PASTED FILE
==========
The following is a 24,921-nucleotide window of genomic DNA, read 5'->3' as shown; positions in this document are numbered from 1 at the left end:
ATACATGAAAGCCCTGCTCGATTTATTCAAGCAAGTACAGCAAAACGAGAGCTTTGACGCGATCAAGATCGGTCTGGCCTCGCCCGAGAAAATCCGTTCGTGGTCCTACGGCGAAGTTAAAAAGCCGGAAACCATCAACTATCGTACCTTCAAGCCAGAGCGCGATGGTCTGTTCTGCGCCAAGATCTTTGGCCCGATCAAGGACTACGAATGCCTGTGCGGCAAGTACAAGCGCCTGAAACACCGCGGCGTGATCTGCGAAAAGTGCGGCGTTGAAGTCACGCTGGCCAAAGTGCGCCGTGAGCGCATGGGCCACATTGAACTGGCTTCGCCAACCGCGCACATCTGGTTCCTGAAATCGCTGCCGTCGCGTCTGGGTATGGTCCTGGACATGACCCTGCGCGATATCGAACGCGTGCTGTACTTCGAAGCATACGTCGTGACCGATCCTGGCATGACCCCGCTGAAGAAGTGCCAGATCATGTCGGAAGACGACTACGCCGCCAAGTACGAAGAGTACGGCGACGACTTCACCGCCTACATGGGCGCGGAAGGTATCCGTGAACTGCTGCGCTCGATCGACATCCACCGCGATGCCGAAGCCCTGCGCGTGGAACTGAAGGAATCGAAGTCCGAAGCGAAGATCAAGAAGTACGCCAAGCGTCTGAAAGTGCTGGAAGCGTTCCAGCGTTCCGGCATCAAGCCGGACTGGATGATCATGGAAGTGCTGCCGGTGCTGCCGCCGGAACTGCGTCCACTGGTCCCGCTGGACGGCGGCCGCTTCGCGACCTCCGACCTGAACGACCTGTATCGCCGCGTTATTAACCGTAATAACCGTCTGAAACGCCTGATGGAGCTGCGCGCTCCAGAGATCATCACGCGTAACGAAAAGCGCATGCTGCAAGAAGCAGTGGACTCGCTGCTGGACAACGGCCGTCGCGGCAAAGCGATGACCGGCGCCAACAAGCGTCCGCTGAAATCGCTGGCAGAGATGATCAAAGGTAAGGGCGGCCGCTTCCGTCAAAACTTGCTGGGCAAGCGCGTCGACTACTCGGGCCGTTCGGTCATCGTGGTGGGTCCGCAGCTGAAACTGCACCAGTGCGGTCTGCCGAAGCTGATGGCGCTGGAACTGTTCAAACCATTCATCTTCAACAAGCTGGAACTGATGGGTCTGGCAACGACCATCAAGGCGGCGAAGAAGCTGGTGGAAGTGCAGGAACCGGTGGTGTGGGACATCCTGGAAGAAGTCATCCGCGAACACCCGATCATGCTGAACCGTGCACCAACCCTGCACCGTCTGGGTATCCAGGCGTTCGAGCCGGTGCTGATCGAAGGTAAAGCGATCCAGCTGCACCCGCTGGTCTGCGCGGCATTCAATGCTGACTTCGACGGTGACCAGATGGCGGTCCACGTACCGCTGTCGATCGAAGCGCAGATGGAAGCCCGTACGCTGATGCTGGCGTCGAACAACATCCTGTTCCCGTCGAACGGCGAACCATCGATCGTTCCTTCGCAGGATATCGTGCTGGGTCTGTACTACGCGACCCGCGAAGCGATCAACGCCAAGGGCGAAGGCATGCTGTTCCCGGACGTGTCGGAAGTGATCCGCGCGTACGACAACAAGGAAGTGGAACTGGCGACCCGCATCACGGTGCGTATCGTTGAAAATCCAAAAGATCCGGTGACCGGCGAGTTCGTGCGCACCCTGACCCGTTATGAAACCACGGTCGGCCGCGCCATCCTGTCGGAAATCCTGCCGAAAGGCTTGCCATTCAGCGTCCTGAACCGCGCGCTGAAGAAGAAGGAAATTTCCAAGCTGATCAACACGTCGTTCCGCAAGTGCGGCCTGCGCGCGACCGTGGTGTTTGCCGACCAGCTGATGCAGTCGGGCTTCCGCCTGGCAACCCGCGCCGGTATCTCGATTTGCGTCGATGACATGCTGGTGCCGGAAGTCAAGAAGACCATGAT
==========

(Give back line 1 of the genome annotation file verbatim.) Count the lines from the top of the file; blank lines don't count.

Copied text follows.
The following is a 24,921-nucleotide window of genomic DNA, read 5'->3' as shown; positions in this document are numbered from 1 at the left end: